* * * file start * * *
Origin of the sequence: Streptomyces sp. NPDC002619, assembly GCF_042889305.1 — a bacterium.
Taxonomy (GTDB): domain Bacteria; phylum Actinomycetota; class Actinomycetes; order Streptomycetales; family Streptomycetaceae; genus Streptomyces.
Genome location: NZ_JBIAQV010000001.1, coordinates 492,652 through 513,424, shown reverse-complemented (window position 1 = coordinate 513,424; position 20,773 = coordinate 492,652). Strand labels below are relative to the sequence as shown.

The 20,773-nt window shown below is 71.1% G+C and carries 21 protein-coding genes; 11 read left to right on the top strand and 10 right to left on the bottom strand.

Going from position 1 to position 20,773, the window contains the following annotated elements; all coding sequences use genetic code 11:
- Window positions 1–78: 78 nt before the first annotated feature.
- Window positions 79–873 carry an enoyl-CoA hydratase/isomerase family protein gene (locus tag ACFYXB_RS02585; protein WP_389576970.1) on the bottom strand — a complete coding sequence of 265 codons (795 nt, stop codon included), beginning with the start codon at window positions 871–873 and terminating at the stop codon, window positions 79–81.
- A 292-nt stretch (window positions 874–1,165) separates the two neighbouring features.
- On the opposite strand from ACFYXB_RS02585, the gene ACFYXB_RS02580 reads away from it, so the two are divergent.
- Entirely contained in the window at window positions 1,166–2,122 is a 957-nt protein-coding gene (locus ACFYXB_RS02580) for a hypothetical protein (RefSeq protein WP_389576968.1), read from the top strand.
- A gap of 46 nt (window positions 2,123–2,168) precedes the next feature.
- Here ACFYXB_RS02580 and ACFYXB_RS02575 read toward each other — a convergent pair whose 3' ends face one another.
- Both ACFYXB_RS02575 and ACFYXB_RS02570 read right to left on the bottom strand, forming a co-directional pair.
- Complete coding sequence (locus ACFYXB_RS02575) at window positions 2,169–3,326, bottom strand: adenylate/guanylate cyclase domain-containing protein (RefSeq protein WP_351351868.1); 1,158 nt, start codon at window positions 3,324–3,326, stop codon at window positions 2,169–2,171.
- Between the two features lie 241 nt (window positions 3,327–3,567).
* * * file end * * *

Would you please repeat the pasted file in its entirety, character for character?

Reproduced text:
Origin of the sequence: Streptomyces sp. NPDC002619, assembly GCF_042889305.1 — a bacterium.
Taxonomy (GTDB): domain Bacteria; phylum Actinomycetota; class Actinomycetes; order Streptomycetales; family Streptomycetaceae; genus Streptomyces.
Genome location: NZ_JBIAQV010000001.1, coordinates 492,652 through 513,424, shown reverse-complemented (window position 1 = coordinate 513,424; position 20,773 = coordinate 492,652). Strand labels below are relative to the sequence as shown.

The 20,773-nt window shown below is 71.1% G+C and carries 21 protein-coding genes; 11 read left to right on the top strand and 10 right to left on the bottom strand.

Going from position 1 to position 20,773, the window contains the following annotated elements; all coding sequences use genetic code 11:
- Window positions 1–78: 78 nt before the first annotated feature.
- Window positions 79–873 carry an enoyl-CoA hydratase/isomerase family protein gene (locus tag ACFYXB_RS02585; protein WP_389576970.1) on the bottom strand — a complete coding sequence of 265 codons (795 nt, stop codon included), beginning with the start codon at window positions 871–873 and terminating at the stop codon, window positions 79–81.
- A 292-nt stretch (window positions 874–1,165) separates the two neighbouring features.
- On the opposite strand from ACFYXB_RS02585, the gene ACFYXB_RS02580 reads away from it, so the two are divergent.
- Entirely contained in the window at window positions 1,166–2,122 is a 957-nt protein-coding gene (locus ACFYXB_RS02580) for a hypothetical protein (RefSeq protein WP_389576968.1), read from the top strand.
- A gap of 46 nt (window positions 2,123–2,168) precedes the next feature.
- Here ACFYXB_RS02580 and ACFYXB_RS02575 read toward each other — a convergent pair whose 3' ends face one another.
- Both ACFYXB_RS02575 and ACFYXB_RS02570 read right to left on the bottom strand, forming a co-directional pair.
- Complete coding sequence (locus ACFYXB_RS02575) at window positions 2,169–3,326, bottom strand: adenylate/guanylate cyclase domain-containing protein (RefSeq protein WP_351351868.1); 1,158 nt, start codon at window positions 3,324–3,326, stop codon at window positions 2,169–2,171.
- Between the two features lie 241 nt (window positions 3,327–3,567).